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Free press. (Halifax, N.C.) 1824-1830, November 07, 1828, Image 3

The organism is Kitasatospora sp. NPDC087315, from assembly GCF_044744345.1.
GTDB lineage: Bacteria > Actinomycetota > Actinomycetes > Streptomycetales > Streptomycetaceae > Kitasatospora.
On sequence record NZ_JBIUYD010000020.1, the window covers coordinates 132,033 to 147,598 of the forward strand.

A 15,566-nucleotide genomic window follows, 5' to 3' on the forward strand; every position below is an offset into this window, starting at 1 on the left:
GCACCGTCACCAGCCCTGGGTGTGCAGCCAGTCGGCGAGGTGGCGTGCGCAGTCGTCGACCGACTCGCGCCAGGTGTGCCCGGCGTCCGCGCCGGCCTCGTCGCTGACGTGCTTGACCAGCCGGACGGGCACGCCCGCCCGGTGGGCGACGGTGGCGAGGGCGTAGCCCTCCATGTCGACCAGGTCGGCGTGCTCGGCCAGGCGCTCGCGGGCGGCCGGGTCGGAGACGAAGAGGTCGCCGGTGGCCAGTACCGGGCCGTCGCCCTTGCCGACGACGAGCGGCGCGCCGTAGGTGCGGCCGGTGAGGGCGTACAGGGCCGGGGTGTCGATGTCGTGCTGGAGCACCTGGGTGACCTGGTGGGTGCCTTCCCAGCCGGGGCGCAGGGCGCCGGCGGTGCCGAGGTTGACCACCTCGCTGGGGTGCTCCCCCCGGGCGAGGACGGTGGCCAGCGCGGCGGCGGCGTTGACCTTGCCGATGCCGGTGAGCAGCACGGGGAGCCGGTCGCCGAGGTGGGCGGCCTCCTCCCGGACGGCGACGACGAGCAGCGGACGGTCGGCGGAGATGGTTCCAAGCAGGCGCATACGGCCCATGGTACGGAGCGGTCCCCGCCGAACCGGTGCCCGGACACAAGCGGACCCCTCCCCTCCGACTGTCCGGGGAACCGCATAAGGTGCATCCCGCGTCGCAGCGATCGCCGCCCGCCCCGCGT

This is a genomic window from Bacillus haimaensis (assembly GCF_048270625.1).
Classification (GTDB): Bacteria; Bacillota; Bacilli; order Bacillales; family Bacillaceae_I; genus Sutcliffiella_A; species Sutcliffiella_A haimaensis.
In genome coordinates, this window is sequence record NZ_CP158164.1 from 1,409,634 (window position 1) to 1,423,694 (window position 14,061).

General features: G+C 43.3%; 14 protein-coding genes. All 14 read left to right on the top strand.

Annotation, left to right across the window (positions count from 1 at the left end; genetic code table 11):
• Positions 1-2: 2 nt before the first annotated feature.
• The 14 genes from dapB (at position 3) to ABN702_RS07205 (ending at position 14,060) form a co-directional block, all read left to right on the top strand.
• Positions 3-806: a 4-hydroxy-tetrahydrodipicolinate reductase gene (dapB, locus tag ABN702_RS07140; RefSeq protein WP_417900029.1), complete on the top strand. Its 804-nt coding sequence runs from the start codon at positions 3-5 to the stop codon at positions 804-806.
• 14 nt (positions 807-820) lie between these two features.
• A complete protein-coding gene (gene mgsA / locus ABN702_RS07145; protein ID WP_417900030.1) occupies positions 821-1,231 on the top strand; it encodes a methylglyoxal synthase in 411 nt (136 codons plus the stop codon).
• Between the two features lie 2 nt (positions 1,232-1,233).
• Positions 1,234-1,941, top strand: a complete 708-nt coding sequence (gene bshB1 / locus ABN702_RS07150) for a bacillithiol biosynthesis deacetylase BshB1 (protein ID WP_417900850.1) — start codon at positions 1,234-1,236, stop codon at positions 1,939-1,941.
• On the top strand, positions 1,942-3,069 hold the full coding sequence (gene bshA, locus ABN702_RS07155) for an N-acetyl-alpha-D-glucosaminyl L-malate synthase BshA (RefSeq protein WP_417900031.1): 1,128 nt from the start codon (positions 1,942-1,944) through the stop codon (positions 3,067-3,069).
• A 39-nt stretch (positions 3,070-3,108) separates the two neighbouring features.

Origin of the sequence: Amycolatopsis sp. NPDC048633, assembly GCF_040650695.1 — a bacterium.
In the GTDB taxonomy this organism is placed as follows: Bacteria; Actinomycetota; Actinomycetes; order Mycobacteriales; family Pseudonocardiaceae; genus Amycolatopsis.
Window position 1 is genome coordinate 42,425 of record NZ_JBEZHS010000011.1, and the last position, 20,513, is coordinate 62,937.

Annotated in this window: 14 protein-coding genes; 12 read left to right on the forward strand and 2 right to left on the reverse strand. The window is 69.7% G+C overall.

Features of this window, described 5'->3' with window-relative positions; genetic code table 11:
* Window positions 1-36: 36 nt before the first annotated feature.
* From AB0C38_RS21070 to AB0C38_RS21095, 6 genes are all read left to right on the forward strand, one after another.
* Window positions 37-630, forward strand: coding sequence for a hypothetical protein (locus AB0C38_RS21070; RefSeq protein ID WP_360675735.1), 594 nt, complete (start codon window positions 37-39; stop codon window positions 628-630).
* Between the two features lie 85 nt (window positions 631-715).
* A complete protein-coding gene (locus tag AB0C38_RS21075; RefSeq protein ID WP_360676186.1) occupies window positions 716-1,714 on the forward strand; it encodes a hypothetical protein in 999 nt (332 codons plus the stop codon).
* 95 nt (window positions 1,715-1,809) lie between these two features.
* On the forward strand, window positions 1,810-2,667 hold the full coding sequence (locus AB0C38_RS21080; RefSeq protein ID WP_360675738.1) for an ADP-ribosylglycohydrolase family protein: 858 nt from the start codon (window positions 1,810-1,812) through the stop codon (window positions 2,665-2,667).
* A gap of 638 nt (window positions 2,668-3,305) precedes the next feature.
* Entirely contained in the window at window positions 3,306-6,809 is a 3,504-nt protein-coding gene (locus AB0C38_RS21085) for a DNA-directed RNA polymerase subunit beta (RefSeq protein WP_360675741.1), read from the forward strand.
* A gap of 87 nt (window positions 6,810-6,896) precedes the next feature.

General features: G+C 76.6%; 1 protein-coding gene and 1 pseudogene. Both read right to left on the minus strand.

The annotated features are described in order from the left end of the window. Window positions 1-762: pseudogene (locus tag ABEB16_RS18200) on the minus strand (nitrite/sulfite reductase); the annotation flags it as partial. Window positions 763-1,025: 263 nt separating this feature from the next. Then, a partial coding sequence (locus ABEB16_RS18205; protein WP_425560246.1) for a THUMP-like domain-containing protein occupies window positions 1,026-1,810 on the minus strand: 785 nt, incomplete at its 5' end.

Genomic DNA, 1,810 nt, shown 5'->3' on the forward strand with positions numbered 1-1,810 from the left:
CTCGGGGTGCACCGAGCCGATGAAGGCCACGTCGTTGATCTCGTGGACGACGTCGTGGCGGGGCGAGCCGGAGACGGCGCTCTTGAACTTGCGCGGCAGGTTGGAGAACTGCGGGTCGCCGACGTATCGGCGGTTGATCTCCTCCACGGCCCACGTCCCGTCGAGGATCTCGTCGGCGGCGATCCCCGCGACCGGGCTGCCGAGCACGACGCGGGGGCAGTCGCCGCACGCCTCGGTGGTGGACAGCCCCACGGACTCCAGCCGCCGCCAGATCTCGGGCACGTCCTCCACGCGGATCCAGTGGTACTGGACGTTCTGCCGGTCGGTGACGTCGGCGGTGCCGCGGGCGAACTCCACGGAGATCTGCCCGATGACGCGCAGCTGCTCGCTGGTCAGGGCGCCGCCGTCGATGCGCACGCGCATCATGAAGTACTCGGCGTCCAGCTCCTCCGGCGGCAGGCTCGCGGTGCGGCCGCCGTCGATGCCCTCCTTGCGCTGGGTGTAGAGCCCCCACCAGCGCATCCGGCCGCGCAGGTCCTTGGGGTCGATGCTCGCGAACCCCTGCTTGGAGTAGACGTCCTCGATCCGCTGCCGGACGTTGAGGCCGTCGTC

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tion respecting Mr. A lams' preiendcu j nalor from Vermont; and, lastly, conversion under any circumstances,! f i - n :i)C! tUnn o Cnotn whilst I was extremely desirous that ht should do so himself., The points ot difference appear to he these: Gov. Gile states that the disclosures of the "trea sonable views, " entertained by the lead ers of the federal party, wers made by INIr. Adams personally to himself and Mr. Jefferson in the winter of 1S07-S; Mr. Adams ass'orls that they were made by letter to Gov. Giles and several oth ers, during ihe subsequent session of Congress, and probably by them com municated to Mr. Jefferson. . The sub stance is the same, and we regard that instead of the shadow. We have it now affirmed, in "black and white," by John Quincy Adams, President of the United States, that in 180S the object of the leaders of the federal party in Massa chusetts "was and had been for seve ral years, a dissolution of the Union, and the establishinent of a separate Confederation:" In 1514, when we were at war with Great Britain, in a let ter to Leavitt. Harris, Mr. Adams de clared that "half the nation iverc sold by their prejudice and their ignorance to the enemy:" thus not only charging the leaders, but the whol body of the federalists with "treasonable views," at two distinct periods. We wait with anxiety to see the result of thii new dis closure. Th3 following extract embra ces the substance of Mr. Adams' crplct 7 a I ion: "The interview to which Mr. Jefferson alludes, took place on the 15th nf March, 1308, penclinrr the embargo; but, at the session of Congress before the substitution tor it of the non-intercourse ?sct. The information, given by Mr. Adams to Mr. Jefferson, had on ly an indirect reference even to the embargo, and none to any en deavors for obtaining its repeal. It was the substance of a letter from the Governor of Nova Sco tia, to a person in the state of Massachusetts, written in the sum mer of 1307, and before the ex istence of the embargo; which let ter Mr. Adams had seen. It had been shown to him without any injunction of secrecy, and he be trayed no confidence in communi cating its purport to Mr. Jeffer son. Its object was to counte nance and accredit a calumny then extensively prevailing among the enemies of Mr. Jefferson and the opponents of his Administra tion, that he and his measures were subservient to France; and it alleged that the British Govern ment were informed of a plan, de termined upon by France, to ef fect the conquest of the British provinces on this Continent, and a revolution in the government of the United States, as means to which they were first to produce war between the United States and England. From the fact that the Governor of Nova Scotia had written such a letter to an indi . vidual in Massachusetts, connect ! od with other facts, and with the movements of the party then pre dominant in that State, Mr. Ad orns and Mr. Jefferson drew their inferences, which subsequent e- vents doiibtI,3sg confirmed: but j winch inferences neither Mr. Jef- j lorso nor Mr- Adams communi cated to each othor. Thia m I lh.c. ?ony confidential interview I which, during the administration Wr. Jefferson, took place be tween him and Mr. Adams. It M ifr'?ce fir3t at ,l,e rcl''est of "itson uary Nicholns, then a member of the House of Repre sentatives of the United States: J Virginia which request is the only intervention of Mr. Giles, ever known to Mr. Adams, be tween him and Mr. Jefferson. It is therefore not surprising, that no such intervention occurred to the recollection of Mr. Jefferson, in December, 1825. "This interview was in March, 1808. In May, of the same year, Mr. Adams resigned his scat in the Senate of the U. S. "At the next session of Con gress, which commenced in Nov. 1808, Mr. Adams was a private ci tizen, residing at Boston. The embargo was still in force; opera ting with extreme pressure upon the interests of the people, and was wielded as a most effective instrument, by the party prevail ing in the State, against the ad ministration of Mr. Jefferson. The people were constantly insti gated to forcible resistance against it; and juries after juries acquit ted the violators of it, upon the ground that it was unconstitution al, assumed in the face of a sol emn decision of the District Court of the United States. A separa tion of the Union was openly sti mulated in the public prints, and a Convention of Delegates of the! IVcw-England States to meet at: New-Haven, was intended and; proposed. "Air. Giles, and several other: members of Congress, during this session, wrote to Mr. Adams con-: fidentiai letters, informing him of the various measures proposed as reinforcements or substitutes for the embargo, and soliciting his opinions upon the subject, lie answered those letters with frank ness, and in confidence, lie ear nestly recommended the substitu tion of the non-intercourse for the embargo; and in mvinjj his rea sons tor this preference, was ne cessarily led to enlarge upon the views and purposes of certain leaders of the party which had the management of the Stale Le gislature in their hands. He ur ged that a continuance of the em bargo much longer would certain-' ly be met by forcible resistance,! supported by the Legislature, and probably by the Judiciary ot ihe State. That to quell that resist ance, if force should be resorted to by the Government it would produce a civil war; and that in that event, lie had no doubt the leaders of the party would secure the co-operation with them of Great Britain. That their object icas, and had been for several years, a dissolution of the Union, and the establishment of a sepa rate Confederation, he knew from unequivocal evidence, although not proveable in a Court of Law; and that, in the case of a civil war, the aid of Great Britain to effect that purpose would be as surely resorted to, as it would be indispensably necessary to the design." secret springs, which set m mo-; Robert Spier appeared at this tion Mr. Clay's original hostility; term pursuant to recognisance, to Mr. Adams, and be better able and upon motion of counsel, no to appreciate his present conduct matter appearing to justify his de towards that gentleman. ; tentionj was discharged. This is This correspondence would the individual who was charged have been published some years with the murder of John Williams ago, but Russel was waiting the of Beaufort county, and during issue of his suit against Hunt, for whose trial the term of the Court slander. That suit was decided expired and the jury separated a luw-uajs since in mvor 01 xvus-i wiiuout returning a verdict. sel. Fay. Jour. Mammoth Cheese. President Madison, in his reign, had a mam moth cheese presented to him which weighed 2000 lbs. Preparations are making in Ohio, to present Gen. Jackson, (when President of the United States,) with a cheese which shall weigh 3000 lbs. Courtlandtlcr. Faycttcville, Oct. 29. Another Warning. It is our painful duty to record another sud den death occasioned by intempe rance. Daniel Munroe, of this county, was found dead in the su burbs of this town on Sunday morning last, and the verdict of the jury ot inquest who sat over him was, that he "came to his death by intemperance." Mr. Monroe was a hard work ing, honest citizen, and not very much addicted to drinking to ex cess, lie had been in town on Saturday, and had become much intoxicated before he left the house of a friend, at about 11 o'clock at night, to go home. It is suppo sed he fell from his horse and suf focated, as his face was very black when he was found. Jour. Secrets. Jonathan Russel has communicated for publication, to the editors of the United States' Tvdegraph, copies of a correspon dence between himself and Mr. Clay, on the matters growing out xtofM- ! i ' ot lhQ Treaty at Ghent. The Vinson, then aSc- w0rd will nu-v sec sy!nc of th(W From the Hillsborough Recorder. For some time past considera ble excitement and some disorder has existed in the neighborhood of Salisbury, not among the ca vaillc, but among the honorables of that place, which was brought to a close at the Superior Court; indictments having been prefer red against several of them for riots and libels and for challenges. Nathaniel T. Green was lined $200, William Long 8500, James 1. Long 8250, Pleasant Hender son 8200, Henry A. Martin 300, and Crawford 850; William Long was also sentenced to thir ty days imprisonment, but this part of his sentence was remitted, upon all the parties pledging their honor in open court to abstain in future from all farther proceed ings in the business. Newbern, Oct. 25.- The Supe rior Court for this county has been in session during this week His 11 onor James Martin presid ing. In an action alleging brea ches of the covenants in a deed, a very interesting and important question arose, how far the rivers and their tributaries in this part of the state, are to be considered 'navigable waters.' It seems, and his Honor so charged, that a creek issuing in Trent river about three miles above this place, varying from 100 to 50 yards in width, with an average depth of six feet, not affected by the regular tides, but ebbing and flowing by the same influences which affect the river, is a 'navigable water course,' and consequently cannot be made the subject nf private property. Whereupon the Supreme Court having the matters before them by 'habeas corpus' adjudged that he ought not to be put upon his trial again that it would be jeo pardizing his life twice for the same offence, which is forbidden by the Constitution; and by their fiat for that purpose ordered him to be bailed. Spec. Florida. Wc learn from St. Augustine, that the Indians on the Appalachicola, have decided to send a deputation over the Mis sissippi, preparatory to a removal there, and it is probable that the East Florida Indians will join them. Pet. Int. MARRIED, Some time past, Mr. Gilbert Valen tine, of Nash county, to Miss Sally Jenkins, of Edgecombe. Love has crown'd our warm desires, We now love our wives as we love our lives, And ve intend to try to love our wives as long as we have our lives. Communi'd. Price Current. OCT. 31. Bacon, Brandy, -Corn, Cotton, -Coffee, Flour, family, Iron, -Molasses, Rum, New-Eng. Sugar, brown, - loaf, - Tea, Young Hyson, Imperial, - Wheat, - - -Whiskey, - - per Peters'g. A". York. lb 7 b 8 9 gal. 34 35 36 41 bu'h 35 40 44 4r lb 85 9 9 1Q 16 IT 12 15 bbl 650 675 775 ton $110 120 $91 98 gal 3r$ 40 28 35 42 45 31 38 lb 8 121 8 9 18 25 17 19 100 125 91 99 125 150 110 125 bu'l 105 112 125 gal. 30 33 24 36 Jfcrti-Care Una Bank Notes. At Pctersburg,4i to 5 per cent, discount. At New -York, 4 to 4 do. Notice. WHEREAS I, Robert Foxhall, gave to Joseph Bell, Esq. a due bill for the amount of thirty dollars, dated Cnh April, 1S22, and I hold notes of hand to amount ol $125, against the said Beli, and he refuses to give up my due bill to be credited on his note I hold, I there fore forwarn all persons from trading for the same due bill, as I will not pay it. ROBERT FOXHALL. Nov. 7, 1828. , 12-3 SCOTLAND NECK Fall Races for 1828, ILL commence on Thursday, the 20th of November, and continue THREE days: First Day two mile heats, for the Jockey Club Purse, Si 50. Second Day one mile heats, 3 in 5, for the balance of the Jockey Club Purse, say Si 30. Third Day Handy-cap race for the Proprietor's Purse, one mile heats, 3 in 5, S100. JAMES L. G. BAKER, Sec'rj. Oct. 1828. 9-5 Printing neatly executed. i